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Two-liter soda bottles are popular at summer picnics, birthday parties, and other celebrations. When they’re full, soda bottles are rigid enough to stack, but when they’re empty, the thin plastic makes soda bottles easy to crush and recycle. In fact, two-liter bottles seem to lose that sturdiness as soon as you open the top. A rigid bottle magically becomes soft and squishy just from taking off the cap. So why are unopened soda bottles so rigid when an opened bottle feels so much softer?

The answer has surprisingly little to do with the soda itself. In fact, thin-walled plastic bottles feel strong because of a single ingredient added during the manufacturing process. After filling the bottle with soda or another beverage, manufacturers add a gas to the top of the bottle––and that gas is nitrogen.

At their factories, beverage manufacturers use a process known as inertion to fill the tops of two-liter bottles with nitrogen gas. The nitrogen maintains a higher pressure inside the bottle than the surrounding air pressure. That pressure ensures that the thin plastic walls won’t collapse, which means that grocery stores and customers can stack two-liter bottles.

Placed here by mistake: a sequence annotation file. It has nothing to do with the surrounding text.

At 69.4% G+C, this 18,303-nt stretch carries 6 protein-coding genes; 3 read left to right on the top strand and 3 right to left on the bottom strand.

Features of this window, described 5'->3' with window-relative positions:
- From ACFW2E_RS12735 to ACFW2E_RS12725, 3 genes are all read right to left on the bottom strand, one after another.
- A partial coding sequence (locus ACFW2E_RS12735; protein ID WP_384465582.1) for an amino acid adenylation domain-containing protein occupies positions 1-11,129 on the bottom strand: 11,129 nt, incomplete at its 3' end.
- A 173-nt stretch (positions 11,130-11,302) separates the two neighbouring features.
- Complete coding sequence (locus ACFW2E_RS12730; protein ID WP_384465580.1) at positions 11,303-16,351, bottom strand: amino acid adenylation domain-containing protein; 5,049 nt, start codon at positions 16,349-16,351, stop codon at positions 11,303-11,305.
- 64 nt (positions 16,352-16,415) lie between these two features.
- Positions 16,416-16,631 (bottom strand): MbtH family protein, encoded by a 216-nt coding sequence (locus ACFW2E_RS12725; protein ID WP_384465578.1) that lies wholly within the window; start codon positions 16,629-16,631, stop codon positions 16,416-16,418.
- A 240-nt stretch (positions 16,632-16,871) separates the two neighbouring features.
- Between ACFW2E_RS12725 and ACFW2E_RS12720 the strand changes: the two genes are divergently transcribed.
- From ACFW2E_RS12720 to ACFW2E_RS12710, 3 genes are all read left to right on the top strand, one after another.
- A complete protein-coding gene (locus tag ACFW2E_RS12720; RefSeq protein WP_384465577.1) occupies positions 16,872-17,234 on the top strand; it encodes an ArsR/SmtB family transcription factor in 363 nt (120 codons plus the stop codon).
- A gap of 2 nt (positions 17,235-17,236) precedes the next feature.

Of course, once the cap has been opened, releasing the pressure, the plastic once again feels thin and flexible.

Nitrogen is an ideal gas to use for maintaining high pressure. Because of its molecular size, nitrogen does not leak through plastic or rubber as quickly as smaller molecules like oxygen. And just as nitrogen makes two-liter bottles strong, it can also help maintain the pressure in your car tires. Inerting tires with nitrogen provides many of the same benefits as using the gas for beverage storage. Nitrogen doesn’t leak through the rubber of a tire as quickly as compressed air, so tires filled with nitrogen stay full longer.

Maintaining the correct tire pressure is even more important than maintaining pressure in a two-liter bottle, because tire pressure saves money on gas and makes driving safer. So, the next time you see a stack of two-liter bottles, remember that nitrogen can also increase pressure in your tires.

Post Author: Genevieve Carlton Ph.D.

Ph.D. - Research Historian from Northwestern University. A writer and researcher she has published pieces for Ranker, Stacker and Atlas Obscura. She has published a nonfiction history book with the University of Chicago Press and a number of scholarly articles with top journals.

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